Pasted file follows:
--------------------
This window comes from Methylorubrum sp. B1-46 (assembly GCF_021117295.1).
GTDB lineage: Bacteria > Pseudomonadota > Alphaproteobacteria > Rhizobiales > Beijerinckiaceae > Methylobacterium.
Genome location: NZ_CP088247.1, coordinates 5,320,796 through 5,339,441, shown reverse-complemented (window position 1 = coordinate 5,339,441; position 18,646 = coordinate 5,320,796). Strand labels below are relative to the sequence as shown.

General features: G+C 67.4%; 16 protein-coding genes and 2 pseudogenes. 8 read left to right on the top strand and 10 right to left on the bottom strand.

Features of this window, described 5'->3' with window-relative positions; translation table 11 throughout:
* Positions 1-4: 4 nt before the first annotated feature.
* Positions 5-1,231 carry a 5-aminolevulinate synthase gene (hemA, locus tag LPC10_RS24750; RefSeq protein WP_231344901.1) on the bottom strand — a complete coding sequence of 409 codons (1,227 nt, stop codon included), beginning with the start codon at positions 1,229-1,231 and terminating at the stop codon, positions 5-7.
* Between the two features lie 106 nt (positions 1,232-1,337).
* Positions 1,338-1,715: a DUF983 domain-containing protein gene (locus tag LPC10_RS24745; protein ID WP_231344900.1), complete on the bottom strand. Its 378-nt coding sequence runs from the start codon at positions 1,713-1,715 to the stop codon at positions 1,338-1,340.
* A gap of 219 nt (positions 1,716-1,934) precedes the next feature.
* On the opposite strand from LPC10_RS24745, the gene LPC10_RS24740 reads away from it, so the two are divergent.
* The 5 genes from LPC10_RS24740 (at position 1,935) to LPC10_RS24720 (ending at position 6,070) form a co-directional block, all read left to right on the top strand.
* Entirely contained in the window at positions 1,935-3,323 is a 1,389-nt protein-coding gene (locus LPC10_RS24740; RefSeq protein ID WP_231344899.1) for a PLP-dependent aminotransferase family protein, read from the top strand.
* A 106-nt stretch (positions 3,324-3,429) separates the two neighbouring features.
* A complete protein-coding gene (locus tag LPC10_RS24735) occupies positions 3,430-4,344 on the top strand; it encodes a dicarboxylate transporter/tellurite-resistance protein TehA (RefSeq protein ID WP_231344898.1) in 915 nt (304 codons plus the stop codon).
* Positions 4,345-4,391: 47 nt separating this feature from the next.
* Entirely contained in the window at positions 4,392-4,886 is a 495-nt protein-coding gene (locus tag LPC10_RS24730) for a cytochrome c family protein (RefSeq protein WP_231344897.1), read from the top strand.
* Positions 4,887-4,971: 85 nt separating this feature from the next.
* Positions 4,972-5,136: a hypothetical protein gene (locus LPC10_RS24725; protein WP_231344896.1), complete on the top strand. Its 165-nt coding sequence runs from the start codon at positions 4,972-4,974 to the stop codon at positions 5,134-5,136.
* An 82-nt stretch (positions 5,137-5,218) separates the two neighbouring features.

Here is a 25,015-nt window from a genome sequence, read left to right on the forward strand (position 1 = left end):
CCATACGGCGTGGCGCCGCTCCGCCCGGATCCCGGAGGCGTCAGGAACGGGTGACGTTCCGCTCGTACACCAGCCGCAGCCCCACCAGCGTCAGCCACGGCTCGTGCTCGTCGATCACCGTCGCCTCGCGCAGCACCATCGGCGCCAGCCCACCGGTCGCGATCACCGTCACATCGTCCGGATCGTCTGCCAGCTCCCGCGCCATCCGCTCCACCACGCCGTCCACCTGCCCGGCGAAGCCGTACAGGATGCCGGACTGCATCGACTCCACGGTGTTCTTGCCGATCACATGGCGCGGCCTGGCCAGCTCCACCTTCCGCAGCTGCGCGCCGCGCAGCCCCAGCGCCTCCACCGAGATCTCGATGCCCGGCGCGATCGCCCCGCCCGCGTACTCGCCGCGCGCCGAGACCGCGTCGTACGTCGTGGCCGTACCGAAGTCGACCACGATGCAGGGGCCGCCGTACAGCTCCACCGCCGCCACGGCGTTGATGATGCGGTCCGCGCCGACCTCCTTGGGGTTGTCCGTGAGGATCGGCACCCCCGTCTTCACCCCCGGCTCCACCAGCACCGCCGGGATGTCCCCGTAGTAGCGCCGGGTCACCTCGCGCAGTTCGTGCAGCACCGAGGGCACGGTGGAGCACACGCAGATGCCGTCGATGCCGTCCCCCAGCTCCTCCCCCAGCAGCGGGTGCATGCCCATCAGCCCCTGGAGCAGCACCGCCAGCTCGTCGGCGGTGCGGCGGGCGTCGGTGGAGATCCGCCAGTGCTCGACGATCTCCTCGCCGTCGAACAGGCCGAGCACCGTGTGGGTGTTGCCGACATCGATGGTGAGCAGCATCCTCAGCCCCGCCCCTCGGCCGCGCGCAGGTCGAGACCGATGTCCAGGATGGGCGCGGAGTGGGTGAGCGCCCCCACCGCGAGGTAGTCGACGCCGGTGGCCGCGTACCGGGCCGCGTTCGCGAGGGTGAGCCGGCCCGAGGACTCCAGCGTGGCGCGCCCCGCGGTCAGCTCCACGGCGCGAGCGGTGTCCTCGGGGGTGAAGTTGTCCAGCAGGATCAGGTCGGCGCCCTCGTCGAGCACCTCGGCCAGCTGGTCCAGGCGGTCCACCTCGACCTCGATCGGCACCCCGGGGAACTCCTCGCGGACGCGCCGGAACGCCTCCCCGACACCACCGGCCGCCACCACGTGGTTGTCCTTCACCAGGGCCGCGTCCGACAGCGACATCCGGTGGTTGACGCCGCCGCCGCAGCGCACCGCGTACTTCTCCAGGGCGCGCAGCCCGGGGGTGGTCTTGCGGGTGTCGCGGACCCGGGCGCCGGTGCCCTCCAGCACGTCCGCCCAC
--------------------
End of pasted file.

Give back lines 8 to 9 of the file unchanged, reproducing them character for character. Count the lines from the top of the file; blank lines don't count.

* Between the two features lie 106 nt (positions 1,232-1,337).
* Positions 1,338-1,715: a DUF983 domain-containing protein gene (locus tag LPC10_RS24745; protein ID WP_231344900.1), complete on the bottom strand. Its 378-nt coding sequence runs from the start codon at positions 1,713-1,715 to the stop codon at positions 1,338-1,340.